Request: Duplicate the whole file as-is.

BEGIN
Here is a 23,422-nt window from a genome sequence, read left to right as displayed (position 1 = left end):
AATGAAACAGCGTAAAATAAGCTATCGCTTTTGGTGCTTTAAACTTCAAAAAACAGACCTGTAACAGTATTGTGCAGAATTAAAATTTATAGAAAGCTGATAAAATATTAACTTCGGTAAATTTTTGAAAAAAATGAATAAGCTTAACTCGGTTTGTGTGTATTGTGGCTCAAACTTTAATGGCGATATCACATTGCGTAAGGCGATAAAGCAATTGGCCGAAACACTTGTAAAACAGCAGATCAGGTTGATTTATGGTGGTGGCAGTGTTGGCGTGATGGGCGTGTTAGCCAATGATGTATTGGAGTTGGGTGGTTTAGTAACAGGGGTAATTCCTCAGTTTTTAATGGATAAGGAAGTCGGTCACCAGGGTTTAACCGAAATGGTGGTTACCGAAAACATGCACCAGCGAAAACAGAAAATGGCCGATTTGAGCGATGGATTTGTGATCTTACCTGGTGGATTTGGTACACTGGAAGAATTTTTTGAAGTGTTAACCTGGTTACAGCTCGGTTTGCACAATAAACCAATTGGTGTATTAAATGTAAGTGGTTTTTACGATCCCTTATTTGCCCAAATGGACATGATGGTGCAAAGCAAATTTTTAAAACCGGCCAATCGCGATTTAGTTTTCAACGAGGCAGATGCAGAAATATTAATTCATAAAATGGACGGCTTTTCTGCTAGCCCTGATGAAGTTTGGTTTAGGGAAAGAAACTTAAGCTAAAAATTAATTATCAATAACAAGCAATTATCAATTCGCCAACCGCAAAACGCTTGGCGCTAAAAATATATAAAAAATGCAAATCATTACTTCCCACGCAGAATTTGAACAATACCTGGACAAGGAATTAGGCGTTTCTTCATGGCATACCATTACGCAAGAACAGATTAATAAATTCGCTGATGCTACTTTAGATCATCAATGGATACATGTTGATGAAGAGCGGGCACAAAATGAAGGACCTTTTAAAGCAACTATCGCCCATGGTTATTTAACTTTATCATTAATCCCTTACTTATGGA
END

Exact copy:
Here is a 23,422-nt window from a genome sequence, read left to right as displayed (position 1 = left end):
AATGAAACAGCGTAAAATAAGCTATCGCTTTTGGTGCTTTAAACTTCAAAAAACAGACCTGTAACAGTATTGTGCAGAATTAAAATTTATAGAAAGCTGATAAAATATTAACTTCGGTAAATTTTTGAAAAAAATGAATAAGCTTAACTCGGTTTGTGTGTATTGTGGCTCAAACTTTAATGGCGATATCACATTGCGTAAGGCGATAAAGCAATTGGCCGAAACACTTGTAAAACAGCAGATCAGGTTGATTTATGGTGGTGGCAGTGTTGGCGTGATGGGCGTGTTAGCCAATGATGTATTGGAGTTGGGTGGTTTAGTAACAGGGGTAATTCCTCAGTTTTTAATGGATAAGGAAGTCGGTCACCAGGGTTTAACCGAAATGGTGGTTACCGAAAACATGCACCAGCGAAAACAGAAAATGGCCGATTTGAGCGATGGATTTGTGATCTTACCTGGTGGATTTGGTACACTGGAAGAATTTTTTGAAGTGTTAACCTGGTTACAGCTCGGTTTGCACAATAAACCAATTGGTGTATTAAATGTAAGTGGTTTTTACGATCCCTTATTTGCCCAAATGGACATGATGGTGCAAAGCAAATTTTTAAAACCGGCCAATCGCGATTTAGTTTTCAACGAGGCAGATGCAGAAATATTAATTCATAAAATGGACGGCTTTTCTGCTAGCCCTGATGAAGTTTGGTTTAGGGAAAGAAACTTAAGCTAAAAATTAATTATCAATAACAAGCAATTATCAATTCGCCAACCGCAAAACGCTTGGCGCTAAAAATATATAAAAAATGCAAATCATTACTTCCCACGCAGAATTTGAACAATACCTGGACAAGGAATTAGGCGTTTCTTCATGGCATACCATTACGCAAGAACAGATTAATAAATTCGCTGATGCTACTTTAGATCATCAATGGATACATGTTGATGAAGAGCGGGCACAAAATGAAGGACCTTTTAAAGCAACTATCGCCCATGGTTATTTAACTTTATCATTAATCCCTTACTTATGGA